Soon we will follow some post-Thanksgivings rituals.
You carved the bird. And you made turkey soup, turkey sandwiches, and turkey hash. And more than one slice of pie has been served for breakfast.
And that means more
listicles gift guides are out.
Buy stuff to suit the outdoor person in your life.
Except, well, it really is a gift guide for you…isn’t it? 🙂
It is OK.
We are adults.
We happen to like our toys that are more expensive than what we used at ten years old.
And sometimes we even need these toys if the outdoors is something to be enjoyed.
Difficult to enjoy the Colorado backcountry in winter without snowshoes or skis, for example.
However, a fat and jolly old man who has NSA-like abilities to know if you are bad or good, and employs slave laborers with pointy hats, is not giving you gifts.
We buy our own stuff or strongly hint to others to buy us things via these
listicles gift guides that are conveniently published every year.
So let’s eliminate the middle person.
Here are five gifts you can, and should, give yourself.
- The gift of giving back
Nearly half of all outdoor participants have an annual household income of $75,000 or more a year. And are mainly college-educated. It is a safe assertion that most outdoor recreationists are pretty comfortable overall.
And when only 10% of all outdoor recreationists travel more than 50 miles to recreate, an increasingly narrow group of people available to support our public lands. If you have the means, consider donating money to something such as Big City Mountaineers to give another generation of outdoors people the spark to enjoy our wild places.
“Giving back” is a gift that will help you enjoy the wildlands. The places where you use the gear bought with a
listicle gift guide. Hopefully. 🙂
- The gift of space
If you purchase something for yourself with a
listicle gift guide, you probably have extras now, too. I am guilty of that. Extra hats, gloves, old packs, etc. I purge every so often. And try to limit what I buy now, too.
So what to do with heavier tents, older packs, gear given from
listicles gift guides in the past, what-have-you?
You could eBay it.
Better yet, donate it to a local youth group instead.
Your heavier, but still serviceable gear, will let the next generation of outdoors people have a love for the wild places.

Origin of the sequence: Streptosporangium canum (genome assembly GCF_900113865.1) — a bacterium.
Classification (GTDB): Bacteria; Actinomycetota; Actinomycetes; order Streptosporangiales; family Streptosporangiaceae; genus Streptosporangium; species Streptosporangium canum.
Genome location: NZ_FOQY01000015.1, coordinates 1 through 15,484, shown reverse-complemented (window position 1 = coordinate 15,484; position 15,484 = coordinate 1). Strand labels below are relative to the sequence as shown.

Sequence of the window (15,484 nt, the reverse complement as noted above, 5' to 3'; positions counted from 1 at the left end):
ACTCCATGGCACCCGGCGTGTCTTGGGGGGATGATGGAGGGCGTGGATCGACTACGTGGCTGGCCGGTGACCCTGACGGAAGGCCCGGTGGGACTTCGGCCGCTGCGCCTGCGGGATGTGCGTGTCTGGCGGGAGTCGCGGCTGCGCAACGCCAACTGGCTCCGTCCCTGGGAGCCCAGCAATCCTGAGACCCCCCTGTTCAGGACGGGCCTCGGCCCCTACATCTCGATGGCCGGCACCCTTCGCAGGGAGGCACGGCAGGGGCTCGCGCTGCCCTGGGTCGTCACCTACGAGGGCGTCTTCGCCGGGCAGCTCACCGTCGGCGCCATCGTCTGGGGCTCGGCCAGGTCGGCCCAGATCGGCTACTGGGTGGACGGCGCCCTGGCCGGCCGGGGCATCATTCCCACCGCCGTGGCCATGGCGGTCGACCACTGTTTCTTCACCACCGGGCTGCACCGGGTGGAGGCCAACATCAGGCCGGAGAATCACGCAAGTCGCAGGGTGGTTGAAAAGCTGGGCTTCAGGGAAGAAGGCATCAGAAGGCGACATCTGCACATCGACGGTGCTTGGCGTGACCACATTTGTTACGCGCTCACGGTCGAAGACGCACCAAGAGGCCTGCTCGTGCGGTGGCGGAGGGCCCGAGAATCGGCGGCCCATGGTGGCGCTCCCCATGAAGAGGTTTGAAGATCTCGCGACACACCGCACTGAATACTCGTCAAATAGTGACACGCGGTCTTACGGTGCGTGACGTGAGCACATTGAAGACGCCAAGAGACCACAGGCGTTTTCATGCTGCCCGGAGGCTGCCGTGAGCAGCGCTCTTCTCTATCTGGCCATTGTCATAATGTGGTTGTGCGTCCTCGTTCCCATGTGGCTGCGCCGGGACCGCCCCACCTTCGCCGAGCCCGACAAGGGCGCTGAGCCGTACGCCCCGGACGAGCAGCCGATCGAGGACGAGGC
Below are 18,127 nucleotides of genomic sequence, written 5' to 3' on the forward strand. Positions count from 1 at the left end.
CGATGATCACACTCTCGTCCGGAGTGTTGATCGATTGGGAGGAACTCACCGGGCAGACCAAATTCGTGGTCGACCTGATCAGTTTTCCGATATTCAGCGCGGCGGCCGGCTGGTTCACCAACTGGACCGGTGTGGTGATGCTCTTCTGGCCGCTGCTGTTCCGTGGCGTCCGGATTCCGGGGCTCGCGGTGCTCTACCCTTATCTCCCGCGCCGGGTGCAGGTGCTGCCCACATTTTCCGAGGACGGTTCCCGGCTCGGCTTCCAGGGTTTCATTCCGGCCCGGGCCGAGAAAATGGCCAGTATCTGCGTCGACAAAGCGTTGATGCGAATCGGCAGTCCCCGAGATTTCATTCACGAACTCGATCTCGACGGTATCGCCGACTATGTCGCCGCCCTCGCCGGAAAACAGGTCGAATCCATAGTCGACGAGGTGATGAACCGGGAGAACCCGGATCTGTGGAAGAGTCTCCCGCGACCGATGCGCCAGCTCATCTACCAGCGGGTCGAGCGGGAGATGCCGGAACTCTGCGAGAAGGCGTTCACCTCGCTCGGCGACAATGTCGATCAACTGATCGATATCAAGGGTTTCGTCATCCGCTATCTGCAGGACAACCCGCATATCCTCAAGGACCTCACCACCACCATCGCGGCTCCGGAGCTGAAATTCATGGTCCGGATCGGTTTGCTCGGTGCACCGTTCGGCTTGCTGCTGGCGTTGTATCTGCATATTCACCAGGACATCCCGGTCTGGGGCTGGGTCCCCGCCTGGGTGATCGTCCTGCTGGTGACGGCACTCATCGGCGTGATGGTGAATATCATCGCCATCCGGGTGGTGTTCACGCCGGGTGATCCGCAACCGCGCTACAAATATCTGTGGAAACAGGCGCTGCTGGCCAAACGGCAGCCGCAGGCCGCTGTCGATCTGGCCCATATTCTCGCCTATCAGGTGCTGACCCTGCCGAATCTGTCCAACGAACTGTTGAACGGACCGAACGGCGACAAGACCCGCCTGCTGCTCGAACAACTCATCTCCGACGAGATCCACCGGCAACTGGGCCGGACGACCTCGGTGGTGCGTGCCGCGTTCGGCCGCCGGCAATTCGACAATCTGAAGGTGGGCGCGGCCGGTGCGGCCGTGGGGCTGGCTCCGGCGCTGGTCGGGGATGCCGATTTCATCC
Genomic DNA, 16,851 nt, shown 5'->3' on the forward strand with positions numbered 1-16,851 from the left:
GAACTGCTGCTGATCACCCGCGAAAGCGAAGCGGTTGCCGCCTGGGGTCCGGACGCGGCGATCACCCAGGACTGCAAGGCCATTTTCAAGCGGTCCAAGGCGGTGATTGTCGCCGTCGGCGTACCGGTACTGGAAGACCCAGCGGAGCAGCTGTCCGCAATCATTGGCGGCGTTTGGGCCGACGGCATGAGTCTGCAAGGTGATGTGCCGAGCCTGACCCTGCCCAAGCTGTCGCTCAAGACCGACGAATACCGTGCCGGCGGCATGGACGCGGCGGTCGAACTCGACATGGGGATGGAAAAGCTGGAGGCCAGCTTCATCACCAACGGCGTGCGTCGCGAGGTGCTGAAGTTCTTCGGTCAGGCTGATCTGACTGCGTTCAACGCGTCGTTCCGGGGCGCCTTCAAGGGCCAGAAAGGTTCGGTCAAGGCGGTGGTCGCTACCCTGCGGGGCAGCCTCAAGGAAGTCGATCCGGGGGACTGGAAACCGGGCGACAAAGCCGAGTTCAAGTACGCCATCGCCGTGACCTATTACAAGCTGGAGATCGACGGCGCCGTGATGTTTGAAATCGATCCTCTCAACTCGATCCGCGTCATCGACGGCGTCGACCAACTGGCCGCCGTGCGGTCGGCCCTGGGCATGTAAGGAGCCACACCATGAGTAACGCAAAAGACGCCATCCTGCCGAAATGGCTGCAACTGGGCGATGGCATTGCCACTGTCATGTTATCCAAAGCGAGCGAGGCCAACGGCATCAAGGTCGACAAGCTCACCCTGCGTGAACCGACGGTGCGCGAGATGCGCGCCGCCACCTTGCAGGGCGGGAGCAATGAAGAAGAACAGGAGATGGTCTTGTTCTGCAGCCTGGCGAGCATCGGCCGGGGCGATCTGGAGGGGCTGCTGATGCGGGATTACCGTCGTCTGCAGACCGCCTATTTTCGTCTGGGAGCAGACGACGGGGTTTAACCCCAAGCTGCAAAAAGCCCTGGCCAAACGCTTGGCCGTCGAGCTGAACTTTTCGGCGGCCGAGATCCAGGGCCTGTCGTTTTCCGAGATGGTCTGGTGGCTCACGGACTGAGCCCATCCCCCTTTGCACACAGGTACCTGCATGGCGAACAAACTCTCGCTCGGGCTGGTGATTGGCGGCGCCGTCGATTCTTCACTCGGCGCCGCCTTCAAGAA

And you will gain less clutter in your life.
- The gift of functioning and organized gear
Once you purge your equipment, it is time to organize and take care of your current gear.
The best way to make use of your time bank is to have minimal prep time.
You can get out with little preparation. There is no need to scramble and pack gear, gather supplies, and frantically driving around in traffic to get items on a Friday night.
And part of this preparation means functional gear.
Find yourself in town and can’t go backpacking? Have a few hours to kill on a sunny Sunday?
Having functional and clean gear will let you be able to enjoy the outdoors. (And, yes, I’ve learned this lesson the hard way in the past!)
- The gift of knowledge and skills
Winter is here, and that means an excellent time to brush up on skills or learn new ones.
Go to a field or local open space and brush up on your navigation skills.
Learn different tarp configurations in your backyard.
Study up on different backcountry concepts such as site selection.
Maybe spend a cold and overcast weekend taking a Wilderness First Aid course.
Or practice preparing some new backcountry recipes for your upcoming trips.
Learning new skills, and making existing ones more substantial, is a gift you should give yourself.
Your precious time spent in the outdoors will be more efficient. And enjoyable.
Bonus: The best way to go lightweight is not the gear you carry, but rather what equipment you don’t take. And an increased skill and knowledge set means you have to bring less stuff.
A blogger whose writings I regularly read talks about the recreation inventory.
And I’ve often referred to my timebank.
The same idea expressed by both of us: We typically have 52 weekends a year, holidays, and vacation. Time is a valuable resource. Once you spend it, it is gone.
How do you want to use those resources? What will you do with those resources available?
We all have things that come up in life — On-Call, in my case, or recent weekend work and late hours.
You may have family and social obligations, and emergencies do come up.
But if you love the outdoors, you will make time.
You will use the time bank funds in the best way possible, and however, you can.
Can’t thru-hike? Section hike.
Is backpacking time limited? Do some Sub-24 hr Overnighters.
Have to be home on Saturday and can’t backpack? Day hike.
Both Saturday and Sunday are too busy? Get up early and take a sunrise hike. Or flip it and do a night hike during the week.
Are you working too much? Lobby vigorously for comp days.
You are an hourly employee, and the overtime helps? Dad gave up his overtime one weekend to take me hiking. Thirty-five years later, that one weekend is still having an impact on me.
Too many family activities? Structure family time, so you all camp together on the weekend instead. Or rather than going shopping some Saturday morning, take a hike together instead.
Significant other does not like the outdoors? Swap weekends. Give him a chance to play poker with his buddies one weekend somewhere while you watch the kids. And then you take a weekend for yourself and go backpacking.
On-call and can’t go far? Go to the local park, enjoy the sunset, and take photos. You are only ten minutes from home.
Is work taking up too much of your alleged free? Quit work for a bit. 🙂
The point is that if you love the outdoors, you will give yourself the gift of time somehow and in some way.
And going outdoors is the best gift of all for any outdoors person.